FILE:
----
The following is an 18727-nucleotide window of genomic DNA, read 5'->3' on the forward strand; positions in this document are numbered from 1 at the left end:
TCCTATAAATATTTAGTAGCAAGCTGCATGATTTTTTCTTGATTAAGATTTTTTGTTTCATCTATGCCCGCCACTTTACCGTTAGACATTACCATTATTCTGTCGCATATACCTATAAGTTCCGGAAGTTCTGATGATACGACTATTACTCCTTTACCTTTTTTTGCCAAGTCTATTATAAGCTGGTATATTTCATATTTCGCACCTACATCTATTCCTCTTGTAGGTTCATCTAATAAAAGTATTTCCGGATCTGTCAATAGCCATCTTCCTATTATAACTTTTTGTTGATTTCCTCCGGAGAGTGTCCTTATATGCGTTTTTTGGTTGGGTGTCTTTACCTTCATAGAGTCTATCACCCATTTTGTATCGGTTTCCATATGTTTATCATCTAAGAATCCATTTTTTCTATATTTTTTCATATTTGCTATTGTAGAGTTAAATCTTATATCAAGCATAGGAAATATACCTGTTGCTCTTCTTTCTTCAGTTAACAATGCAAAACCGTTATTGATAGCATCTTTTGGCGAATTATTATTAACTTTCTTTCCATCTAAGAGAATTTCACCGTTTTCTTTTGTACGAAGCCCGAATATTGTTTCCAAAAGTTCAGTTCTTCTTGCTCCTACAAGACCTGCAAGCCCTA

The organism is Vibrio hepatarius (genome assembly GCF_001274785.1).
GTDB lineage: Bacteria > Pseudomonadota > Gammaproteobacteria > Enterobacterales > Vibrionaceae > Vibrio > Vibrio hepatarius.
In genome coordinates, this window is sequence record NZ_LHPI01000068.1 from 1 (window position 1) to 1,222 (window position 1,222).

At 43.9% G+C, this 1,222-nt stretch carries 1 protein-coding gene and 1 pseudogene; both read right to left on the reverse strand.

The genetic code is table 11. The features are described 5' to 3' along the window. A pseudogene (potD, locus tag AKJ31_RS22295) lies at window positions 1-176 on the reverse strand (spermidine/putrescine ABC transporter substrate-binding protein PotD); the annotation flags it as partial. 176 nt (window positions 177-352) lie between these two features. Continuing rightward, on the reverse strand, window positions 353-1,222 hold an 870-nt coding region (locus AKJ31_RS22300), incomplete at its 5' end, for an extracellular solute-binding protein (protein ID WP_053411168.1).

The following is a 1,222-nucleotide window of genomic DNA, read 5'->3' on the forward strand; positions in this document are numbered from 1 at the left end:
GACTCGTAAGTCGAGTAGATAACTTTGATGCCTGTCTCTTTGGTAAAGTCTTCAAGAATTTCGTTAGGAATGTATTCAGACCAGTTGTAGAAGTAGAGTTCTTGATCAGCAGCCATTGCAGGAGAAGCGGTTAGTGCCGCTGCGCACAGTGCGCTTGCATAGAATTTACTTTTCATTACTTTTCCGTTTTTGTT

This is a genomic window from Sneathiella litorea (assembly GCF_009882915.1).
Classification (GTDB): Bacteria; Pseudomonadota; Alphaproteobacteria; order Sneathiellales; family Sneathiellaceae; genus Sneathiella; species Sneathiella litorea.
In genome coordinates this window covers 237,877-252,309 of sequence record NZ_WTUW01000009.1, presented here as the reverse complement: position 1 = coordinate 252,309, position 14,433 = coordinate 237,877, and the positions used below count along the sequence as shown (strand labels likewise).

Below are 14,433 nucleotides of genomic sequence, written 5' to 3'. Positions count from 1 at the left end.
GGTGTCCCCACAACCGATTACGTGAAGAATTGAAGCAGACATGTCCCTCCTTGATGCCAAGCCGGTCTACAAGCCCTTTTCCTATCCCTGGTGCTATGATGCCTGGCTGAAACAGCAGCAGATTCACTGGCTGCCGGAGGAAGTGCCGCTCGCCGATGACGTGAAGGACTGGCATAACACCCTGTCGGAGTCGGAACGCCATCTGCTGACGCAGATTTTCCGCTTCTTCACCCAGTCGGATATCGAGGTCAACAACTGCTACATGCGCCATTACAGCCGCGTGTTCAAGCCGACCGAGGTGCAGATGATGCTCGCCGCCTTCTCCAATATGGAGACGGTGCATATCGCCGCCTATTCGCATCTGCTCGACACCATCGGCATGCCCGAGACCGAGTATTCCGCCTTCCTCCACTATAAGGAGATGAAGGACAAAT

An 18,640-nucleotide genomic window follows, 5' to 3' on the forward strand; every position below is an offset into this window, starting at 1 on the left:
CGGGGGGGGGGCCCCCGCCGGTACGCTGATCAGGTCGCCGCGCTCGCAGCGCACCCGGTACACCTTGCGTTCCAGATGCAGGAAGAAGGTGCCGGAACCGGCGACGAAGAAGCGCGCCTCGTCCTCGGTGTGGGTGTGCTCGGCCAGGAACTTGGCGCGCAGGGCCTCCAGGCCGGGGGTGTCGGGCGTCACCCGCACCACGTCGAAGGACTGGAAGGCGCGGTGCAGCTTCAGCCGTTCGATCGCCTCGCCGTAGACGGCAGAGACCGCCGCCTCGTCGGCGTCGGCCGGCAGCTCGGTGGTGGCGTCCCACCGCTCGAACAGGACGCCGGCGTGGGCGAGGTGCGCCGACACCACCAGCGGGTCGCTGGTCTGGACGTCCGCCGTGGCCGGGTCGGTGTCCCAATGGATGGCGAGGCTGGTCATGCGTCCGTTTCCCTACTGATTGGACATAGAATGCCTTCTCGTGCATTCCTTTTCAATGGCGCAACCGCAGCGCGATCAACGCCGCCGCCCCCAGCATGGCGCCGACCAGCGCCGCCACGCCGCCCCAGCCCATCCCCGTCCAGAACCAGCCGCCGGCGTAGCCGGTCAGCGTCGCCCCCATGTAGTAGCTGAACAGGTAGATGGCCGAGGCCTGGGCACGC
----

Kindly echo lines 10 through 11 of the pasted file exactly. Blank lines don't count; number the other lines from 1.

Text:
This is a genomic window from Sneathiella litorea (assembly GCF_009882915.1).
Classification (GTDB): Bacteria; Pseudomonadota; Alphaproteobacteria; order Sneathiellales; family Sneathiellaceae; genus Sneathiella; species Sneathiella litorea.